The question we've been answering the most over the last week has been, "how was Washington?" My answer? Hot. We get some hot weather here but it's got nothing on the unremitting heat and humidity of August in Washington, which was almost too much for us. Plus in turns out that it's hard to get good drinking water when you're staying in a hotel. So we were perpetually thirsty. But that may be universal in Washington, judging by the number of folks selling bottled water and gatorade on the streets around the Mall. It seems like a fine gig, if you don't mind shouting the same thing over and over again for hours.
Our hotel room, home for four long days, was very nice. We had two big beds, a table or bar sort of thing, and a L-shaped couch. Two TVs. The most important feature was the tiny refrigerator, which we needed so we wouldn't have to go out to eat for every single meal. The only downside to the place was the ridiculous bathroom sink—the only sink. It was a shallow box-shaped thing set on the countertop with a faucet that sprayed a flat sheet of water, maybe an inch and a half wide, out at a 45° angle. It made me think of hostile architecture—how cities install uncomfortable benches to keep folks from sleeping on them. Though in this case I think it was just bad design. Hard enough to wash hands in, never mind cleaning dishes.
We spent most of our time in Pokemon world—the main hall at the Convention Center. At least, Harvey, Zion, and I did; Lijah was having none of that (none of anything, actually) so he and Leah swam in the pool, walked the neighborhood around the hotel, and enjoyed the AC in the hotel room. Harvey and I played lots of Pokemon, and Zion played lots of Let's Go Pikachu on the game systems they had set up for him.
After the competition finished up Sunday at lunchtime, the bigger boys and I were free to be tourists. We walked down to the mall and through the Sculpture Garden, which is full of beautiful artwork. Also a giant fountain, by which we stopped for a picnic lunch. There was very definitely no wading allowed, but we could still enjoy dipping our tired feet in the luke-warm water.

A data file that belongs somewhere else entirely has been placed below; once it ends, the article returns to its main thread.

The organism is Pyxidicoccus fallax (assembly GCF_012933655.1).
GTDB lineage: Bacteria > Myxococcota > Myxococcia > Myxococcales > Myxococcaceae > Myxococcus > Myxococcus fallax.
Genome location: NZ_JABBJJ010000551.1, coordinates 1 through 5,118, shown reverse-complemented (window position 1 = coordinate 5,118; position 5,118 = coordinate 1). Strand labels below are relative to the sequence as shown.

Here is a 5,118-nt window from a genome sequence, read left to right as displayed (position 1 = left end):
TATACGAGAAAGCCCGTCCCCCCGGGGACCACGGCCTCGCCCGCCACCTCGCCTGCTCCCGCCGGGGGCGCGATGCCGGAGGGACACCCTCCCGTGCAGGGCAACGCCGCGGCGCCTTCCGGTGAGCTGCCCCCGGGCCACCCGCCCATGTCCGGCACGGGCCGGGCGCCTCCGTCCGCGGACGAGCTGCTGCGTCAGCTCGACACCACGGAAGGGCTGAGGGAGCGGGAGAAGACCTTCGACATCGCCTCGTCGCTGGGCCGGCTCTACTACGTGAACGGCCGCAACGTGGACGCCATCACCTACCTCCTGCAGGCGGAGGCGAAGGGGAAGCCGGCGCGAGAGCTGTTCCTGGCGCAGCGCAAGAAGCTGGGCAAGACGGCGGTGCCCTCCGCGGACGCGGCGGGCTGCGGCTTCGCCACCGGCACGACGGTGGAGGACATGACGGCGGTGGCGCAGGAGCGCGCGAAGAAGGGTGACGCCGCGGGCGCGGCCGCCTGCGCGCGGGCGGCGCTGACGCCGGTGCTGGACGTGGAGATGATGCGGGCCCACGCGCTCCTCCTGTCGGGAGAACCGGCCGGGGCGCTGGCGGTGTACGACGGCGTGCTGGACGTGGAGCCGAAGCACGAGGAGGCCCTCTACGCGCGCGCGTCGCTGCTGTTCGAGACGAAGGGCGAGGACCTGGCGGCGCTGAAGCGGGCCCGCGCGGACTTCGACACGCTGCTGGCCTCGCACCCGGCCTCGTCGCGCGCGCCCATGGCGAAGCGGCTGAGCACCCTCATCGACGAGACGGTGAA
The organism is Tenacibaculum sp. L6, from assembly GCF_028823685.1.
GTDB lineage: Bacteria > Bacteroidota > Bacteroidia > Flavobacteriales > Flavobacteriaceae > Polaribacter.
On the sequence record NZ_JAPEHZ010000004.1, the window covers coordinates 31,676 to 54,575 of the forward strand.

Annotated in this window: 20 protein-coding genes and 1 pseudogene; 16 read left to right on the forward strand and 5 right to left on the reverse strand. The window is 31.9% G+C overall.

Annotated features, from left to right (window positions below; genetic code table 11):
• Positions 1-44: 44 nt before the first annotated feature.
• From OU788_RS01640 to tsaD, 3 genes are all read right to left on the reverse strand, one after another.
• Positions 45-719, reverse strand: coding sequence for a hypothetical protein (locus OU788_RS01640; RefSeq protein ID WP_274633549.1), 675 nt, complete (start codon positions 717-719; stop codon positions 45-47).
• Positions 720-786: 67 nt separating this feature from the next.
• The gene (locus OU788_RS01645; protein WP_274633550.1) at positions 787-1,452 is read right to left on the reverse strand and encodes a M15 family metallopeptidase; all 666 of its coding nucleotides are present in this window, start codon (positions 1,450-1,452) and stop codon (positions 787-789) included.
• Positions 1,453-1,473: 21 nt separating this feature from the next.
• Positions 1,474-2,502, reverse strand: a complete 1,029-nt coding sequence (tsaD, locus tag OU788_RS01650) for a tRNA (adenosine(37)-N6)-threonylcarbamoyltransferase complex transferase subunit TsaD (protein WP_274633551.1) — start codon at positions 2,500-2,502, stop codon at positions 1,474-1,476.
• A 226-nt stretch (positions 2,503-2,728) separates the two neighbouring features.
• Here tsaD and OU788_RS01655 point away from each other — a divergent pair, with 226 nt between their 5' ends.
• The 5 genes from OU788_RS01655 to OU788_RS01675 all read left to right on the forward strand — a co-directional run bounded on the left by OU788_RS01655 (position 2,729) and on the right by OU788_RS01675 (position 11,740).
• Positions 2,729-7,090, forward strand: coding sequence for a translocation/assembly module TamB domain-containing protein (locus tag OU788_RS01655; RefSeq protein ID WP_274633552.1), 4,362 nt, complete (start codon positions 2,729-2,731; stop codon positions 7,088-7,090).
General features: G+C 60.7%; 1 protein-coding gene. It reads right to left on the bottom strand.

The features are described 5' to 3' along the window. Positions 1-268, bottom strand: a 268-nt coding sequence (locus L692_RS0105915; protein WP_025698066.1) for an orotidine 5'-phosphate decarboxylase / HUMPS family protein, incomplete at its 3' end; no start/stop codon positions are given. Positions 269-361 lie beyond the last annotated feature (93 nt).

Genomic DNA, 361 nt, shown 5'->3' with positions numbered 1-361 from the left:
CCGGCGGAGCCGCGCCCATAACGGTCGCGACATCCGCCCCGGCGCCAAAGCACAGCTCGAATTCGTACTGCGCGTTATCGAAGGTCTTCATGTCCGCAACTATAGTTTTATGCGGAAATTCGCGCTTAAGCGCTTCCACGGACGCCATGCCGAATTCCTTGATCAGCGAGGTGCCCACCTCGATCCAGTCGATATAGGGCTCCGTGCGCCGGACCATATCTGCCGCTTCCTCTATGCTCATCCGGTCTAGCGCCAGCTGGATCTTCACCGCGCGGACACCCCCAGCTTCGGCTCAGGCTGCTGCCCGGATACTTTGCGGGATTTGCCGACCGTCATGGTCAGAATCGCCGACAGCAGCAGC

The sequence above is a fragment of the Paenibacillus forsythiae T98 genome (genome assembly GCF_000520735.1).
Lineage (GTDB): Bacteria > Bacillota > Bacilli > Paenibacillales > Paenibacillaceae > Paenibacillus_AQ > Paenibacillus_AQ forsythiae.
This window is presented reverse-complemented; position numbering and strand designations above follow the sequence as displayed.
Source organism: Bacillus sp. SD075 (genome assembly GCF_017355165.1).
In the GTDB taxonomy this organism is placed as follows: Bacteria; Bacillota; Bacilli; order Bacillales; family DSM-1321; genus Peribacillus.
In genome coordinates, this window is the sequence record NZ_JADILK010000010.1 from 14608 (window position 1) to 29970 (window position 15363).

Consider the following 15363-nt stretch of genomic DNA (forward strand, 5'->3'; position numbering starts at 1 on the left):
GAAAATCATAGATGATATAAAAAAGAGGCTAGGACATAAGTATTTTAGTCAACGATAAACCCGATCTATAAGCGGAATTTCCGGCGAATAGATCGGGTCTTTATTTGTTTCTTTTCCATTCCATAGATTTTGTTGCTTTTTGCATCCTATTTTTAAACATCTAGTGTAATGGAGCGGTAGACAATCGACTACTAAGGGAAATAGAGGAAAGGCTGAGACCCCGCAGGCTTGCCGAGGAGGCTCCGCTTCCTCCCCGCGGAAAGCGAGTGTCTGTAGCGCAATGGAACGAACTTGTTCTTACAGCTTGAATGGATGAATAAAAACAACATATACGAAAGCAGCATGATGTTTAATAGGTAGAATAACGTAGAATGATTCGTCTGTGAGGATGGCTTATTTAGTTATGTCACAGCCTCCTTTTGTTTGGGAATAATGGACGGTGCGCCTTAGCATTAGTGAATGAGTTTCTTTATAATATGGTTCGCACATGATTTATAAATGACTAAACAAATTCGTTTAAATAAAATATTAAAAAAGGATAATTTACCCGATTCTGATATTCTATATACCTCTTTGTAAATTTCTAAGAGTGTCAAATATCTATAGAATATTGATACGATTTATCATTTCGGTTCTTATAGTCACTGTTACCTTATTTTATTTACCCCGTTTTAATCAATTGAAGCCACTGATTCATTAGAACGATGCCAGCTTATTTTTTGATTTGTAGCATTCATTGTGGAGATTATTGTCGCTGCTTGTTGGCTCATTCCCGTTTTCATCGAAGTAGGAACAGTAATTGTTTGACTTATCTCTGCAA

Next we visited the Natural History Museum. We stayed for about three hours, and we would have been happy with twice that, but I had hopes of catching a glimpse of some more Washington-specific attractions (I mean, lots of towns have Natural History Museums). Unfortunately we were defeated by heat, distance, and the construction fence around the Washington Monument—but we did see it, at least. Then we got yelled at near the White House, without seeing that at all. That meant it was time to go home.
On Monday we finally got to do something all together: go to the zoo! After we got all packed up and checked out of the hotel, that is. Liberated our car from its underground storage where we had left it five days previously, I found that I had lost the parking slip—that meant we had to pay the daily maximum of $30. I'll take it! The zoo was wonderful, and we were entranced not only by the elephants and lions and gorillas, but but the otters and tamarinds as well. Plus the tamarinds were inside in air conditioned comfort! Did I mention it was really hot there?
We finally tore ourselves away from the zoo in the early afternoon and headed towards home. There was more traffic on the return trip but that was fine; we had a good book to listen too and lots to talk about—and we were happy to be sitting still. There were some adventures on the way: we went over the Bay Bridge again, we saw some more broken-down trucks, and we stopped in a little town in Eastern Maryland for gas. There we visited what was instantly my favorite convenience store in the world: not only did they have like 12 different varieties of pork rinds, but for once I didn't have to worry about the boys not having their shoes—there were barefoot adults in there too!
Did I mention that Zion didn't actually bring shoes on the trip? Traveling is fun. I'm also glad to be back home.